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BRIEF ENCOUNTER

A promoter in the flash

Joe Cortese borrowed from the flamboyance of boxing figures to craft his role in 'Against the Ropes.'

March 21, 2004|Carolyn Patricia Scott

He's played a rough cop, a mob boss and every other kind of hard-nosed customer there is, so when Joe Cortese plays a king, it's almost certain to be a variant of Don King. The veteran actor with TV and movie credits from "Monsignor" and "Malevolence" to "The Rat Pack" and his latest film, "Against the Ropes" starring Meg Ryan, loves to "get inside my characters' heads."

Cortese's character in that film -- a flamboyant, chauvinistic boxing promoter named Irv Abel -- is straight from a familiar Cortese milieu -- the gyms where he's long gone to work on the look of the tough guys he portrays.

He'll be stepping back into crime in a new project: His production company has optioned the true story of criminal defense attorney Anthony Brooklier and his father Dominic, a onetime reputed leader of La Cosa Nostra in Los Angeles. Cortese, no surprise, plans to play the father.

Do how did you prepare to play Irv, a shrewd, rough-around-the-edges guy?

I go home. I think about it. I turn on the TV and start watching ESPN Classic, you know, all the old fights and things. And I'm watching Bob Arum, Cus D'Amato, Emanuel Stewart, guys like Don King. I'm thinking: "I'll go in like Don King -- without the hair. Wasn't much of a stretch for me. I'm a huge fight fan. Years ago I was training for a part as a boxer for a play. I'd gone with a friend to train over at Cus D'Amato's gym -- he trained Floyd Patterson, Jose Torres and like that. Well, he's got this young kid there training. And I remember my friend Brian Hamilton saying, "See that guy over there? He's going to be the next heavyweight championship of the world." It was Mike Tyson at about 16 years old. When I grew up, I'd go to Vegas for the fights. And that's basically how I worked on the character.

What struck you about the people you saw on the fight scene?

I see color. I see all of these guys dressed for the fights -- like kind of loud but expensive. And fight promoters were the most interesting guys then. They looked like old-time movie producers. These guys were flashy. They were big shots. Don King -- he's a great promoter. He's a great politician. He's all of that. I went into it remembering everything I picked up at the gym.

Sounds like it's a part of your everyday world.

As far as the boxing game goes -- I've always been in the game. I've got an 80-pound Everlast in the backyard for me and my son to work out on. I work out regularly. For "Malevolence," I lost 40 pounds, for "Ropes" I put weight on. I'm always getting ready. I've got to get tougher-looking for my mob-boss film -- that picture's going to be my "Monster." But before that happens, we start shooting on "The Under Boss" in June. Same thing. I got to stay in shape to keep playing interesting characters and have the energy to maybe produce some pictures of my own on the side.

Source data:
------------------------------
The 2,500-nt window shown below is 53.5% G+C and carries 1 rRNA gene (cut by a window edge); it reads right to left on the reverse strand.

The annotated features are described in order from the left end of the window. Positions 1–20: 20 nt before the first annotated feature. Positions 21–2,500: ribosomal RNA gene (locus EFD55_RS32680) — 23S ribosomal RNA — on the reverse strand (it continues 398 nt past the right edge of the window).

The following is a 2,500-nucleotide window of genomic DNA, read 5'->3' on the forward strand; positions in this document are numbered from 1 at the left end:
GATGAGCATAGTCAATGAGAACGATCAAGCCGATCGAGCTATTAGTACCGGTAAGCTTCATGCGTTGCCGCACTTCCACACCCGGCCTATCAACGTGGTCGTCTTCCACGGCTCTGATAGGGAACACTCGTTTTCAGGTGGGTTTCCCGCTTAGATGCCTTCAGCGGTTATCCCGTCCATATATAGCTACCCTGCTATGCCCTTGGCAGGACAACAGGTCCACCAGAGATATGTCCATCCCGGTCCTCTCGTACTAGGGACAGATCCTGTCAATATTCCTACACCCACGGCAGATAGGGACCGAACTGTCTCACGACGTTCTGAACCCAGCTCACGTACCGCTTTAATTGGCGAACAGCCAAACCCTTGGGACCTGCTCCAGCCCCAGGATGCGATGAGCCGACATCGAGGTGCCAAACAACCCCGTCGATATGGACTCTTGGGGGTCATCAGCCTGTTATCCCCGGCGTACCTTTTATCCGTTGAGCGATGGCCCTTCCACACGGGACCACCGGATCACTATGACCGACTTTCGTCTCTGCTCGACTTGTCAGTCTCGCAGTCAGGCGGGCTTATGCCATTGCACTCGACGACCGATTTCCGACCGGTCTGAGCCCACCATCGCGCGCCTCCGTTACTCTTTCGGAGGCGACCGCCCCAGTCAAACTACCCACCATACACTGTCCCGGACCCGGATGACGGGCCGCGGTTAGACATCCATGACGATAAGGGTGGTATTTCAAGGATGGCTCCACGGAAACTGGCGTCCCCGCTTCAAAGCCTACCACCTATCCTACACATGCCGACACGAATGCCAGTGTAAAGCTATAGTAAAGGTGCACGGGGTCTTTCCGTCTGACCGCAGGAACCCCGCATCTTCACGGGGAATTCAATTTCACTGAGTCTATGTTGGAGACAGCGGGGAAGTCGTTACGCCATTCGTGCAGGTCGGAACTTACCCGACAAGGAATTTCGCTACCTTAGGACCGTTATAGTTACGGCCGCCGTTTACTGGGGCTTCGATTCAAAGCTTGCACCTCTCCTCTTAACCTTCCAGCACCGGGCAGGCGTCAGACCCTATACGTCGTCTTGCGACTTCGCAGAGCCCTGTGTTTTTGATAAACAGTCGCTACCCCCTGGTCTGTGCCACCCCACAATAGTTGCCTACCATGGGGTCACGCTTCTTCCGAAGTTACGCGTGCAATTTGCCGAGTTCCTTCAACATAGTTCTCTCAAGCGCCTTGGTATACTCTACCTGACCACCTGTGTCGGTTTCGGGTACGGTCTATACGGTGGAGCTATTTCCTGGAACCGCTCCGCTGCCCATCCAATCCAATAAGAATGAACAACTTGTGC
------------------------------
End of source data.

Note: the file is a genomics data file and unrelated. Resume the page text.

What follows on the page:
Did your wardrobe in "Against the Ropes" come with the role or did you have to find a Big and Pugnacious shop?

No, you know, the threads, the clothes were all thanks to wardrobe designer Ruth Carter. When I walked onto the set everybody put their sunglasses on -- my clothes got to the set five minutes before I did. They were like, "Plug Joe's suit in, he's ready!" I had the beautiful custom-made suits, monogrammed shirts, black Kiwi polish on my hair -- it's like show time! Even one of my guys says to me, "Hey, I saw you on TV in that trailer for that movie. You were wearing that ice cream suit -- you were baaaaad!" I said, "Ice cream suit -- what're you talking about?" He says, "You were wearing that powder blue suit, man. Your hair looked like you put some shoe polish on it -- you looked like a Vegas mobster." We had a good laugh.

Now, you knew you were playing a foil for Ryan's character, but were you ready to get a few laughs in the process?

Hey, I enjoyed making it. And if they laugh, all the better, even though my character, I called him "Irv the Scurv," isn't a likable kind of guy. I liked playing him, but I don't like the guy. I don't like the guy in "Raging Bull," but he's fascinating to watch. My character is flawed, but there's some redemption in the end of the picture.

-- Carolyn Patricia Scott

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